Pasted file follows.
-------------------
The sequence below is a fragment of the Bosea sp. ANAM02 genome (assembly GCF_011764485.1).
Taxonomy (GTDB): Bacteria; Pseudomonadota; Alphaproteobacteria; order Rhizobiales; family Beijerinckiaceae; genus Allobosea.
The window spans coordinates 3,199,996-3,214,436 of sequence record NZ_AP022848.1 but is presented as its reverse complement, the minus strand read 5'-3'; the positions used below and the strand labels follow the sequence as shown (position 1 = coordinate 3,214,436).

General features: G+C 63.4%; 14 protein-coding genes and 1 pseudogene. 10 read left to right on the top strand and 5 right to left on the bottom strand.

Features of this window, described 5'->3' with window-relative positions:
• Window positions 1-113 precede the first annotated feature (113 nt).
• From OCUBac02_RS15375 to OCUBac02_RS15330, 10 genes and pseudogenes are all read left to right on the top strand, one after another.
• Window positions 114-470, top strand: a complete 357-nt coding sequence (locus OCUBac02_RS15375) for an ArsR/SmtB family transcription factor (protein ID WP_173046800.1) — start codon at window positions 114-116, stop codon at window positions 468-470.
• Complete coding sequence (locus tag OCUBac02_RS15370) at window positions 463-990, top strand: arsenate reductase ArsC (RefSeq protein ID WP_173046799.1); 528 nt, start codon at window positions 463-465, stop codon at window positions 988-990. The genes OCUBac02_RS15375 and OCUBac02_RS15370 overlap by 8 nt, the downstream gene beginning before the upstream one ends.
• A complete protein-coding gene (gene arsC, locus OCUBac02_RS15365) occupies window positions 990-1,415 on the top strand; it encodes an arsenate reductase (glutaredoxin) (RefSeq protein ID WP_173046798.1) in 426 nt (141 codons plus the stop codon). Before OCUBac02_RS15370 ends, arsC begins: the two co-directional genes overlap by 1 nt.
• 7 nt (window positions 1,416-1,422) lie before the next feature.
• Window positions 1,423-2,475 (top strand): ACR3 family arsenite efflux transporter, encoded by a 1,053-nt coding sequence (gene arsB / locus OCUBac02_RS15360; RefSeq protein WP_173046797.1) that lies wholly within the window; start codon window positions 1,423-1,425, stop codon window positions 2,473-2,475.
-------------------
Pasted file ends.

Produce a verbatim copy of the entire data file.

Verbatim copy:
The sequence below is a fragment of the Bosea sp. ANAM02 genome (assembly GCF_011764485.1).
Taxonomy (GTDB): Bacteria; Pseudomonadota; Alphaproteobacteria; order Rhizobiales; family Beijerinckiaceae; genus Allobosea.
The window spans coordinates 3,199,996-3,214,436 of sequence record NZ_AP022848.1 but is presented as its reverse complement, the minus strand read 5'-3'; the positions used below and the strand labels follow the sequence as shown (position 1 = coordinate 3,214,436).

General features: G+C 63.4%; 14 protein-coding genes and 1 pseudogene. 10 read left to right on the top strand and 5 right to left on the bottom strand.

Features of this window, described 5'->3' with window-relative positions:
• Window positions 1-113 precede the first annotated feature (113 nt).
• From OCUBac02_RS15375 to OCUBac02_RS15330, 10 genes and pseudogenes are all read left to right on the top strand, one after another.
• Window positions 114-470, top strand: a complete 357-nt coding sequence (locus OCUBac02_RS15375) for an ArsR/SmtB family transcription factor (protein ID WP_173046800.1) — start codon at window positions 114-116, stop codon at window positions 468-470.
• Complete coding sequence (locus tag OCUBac02_RS15370) at window positions 463-990, top strand: arsenate reductase ArsC (RefSeq protein ID WP_173046799.1); 528 nt, start codon at window positions 463-465, stop codon at window positions 988-990. The genes OCUBac02_RS15375 and OCUBac02_RS15370 overlap by 8 nt, the downstream gene beginning before the upstream one ends.
• A complete protein-coding gene (gene arsC, locus OCUBac02_RS15365) occupies window positions 990-1,415 on the top strand; it encodes an arsenate reductase (glutaredoxin) (RefSeq protein ID WP_173046798.1) in 426 nt (141 codons plus the stop codon). Before OCUBac02_RS15370 ends, arsC begins: the two co-directional genes overlap by 1 nt.
• 7 nt (window positions 1,416-1,422) lie before the next feature.
• Window positions 1,423-2,475 (top strand): ACR3 family arsenite efflux transporter, encoded by a 1,053-nt coding sequence (gene arsB / locus OCUBac02_RS15360; RefSeq protein WP_173046797.1) that lies wholly within the window; start codon window positions 1,423-1,425, stop codon window positions 2,473-2,475.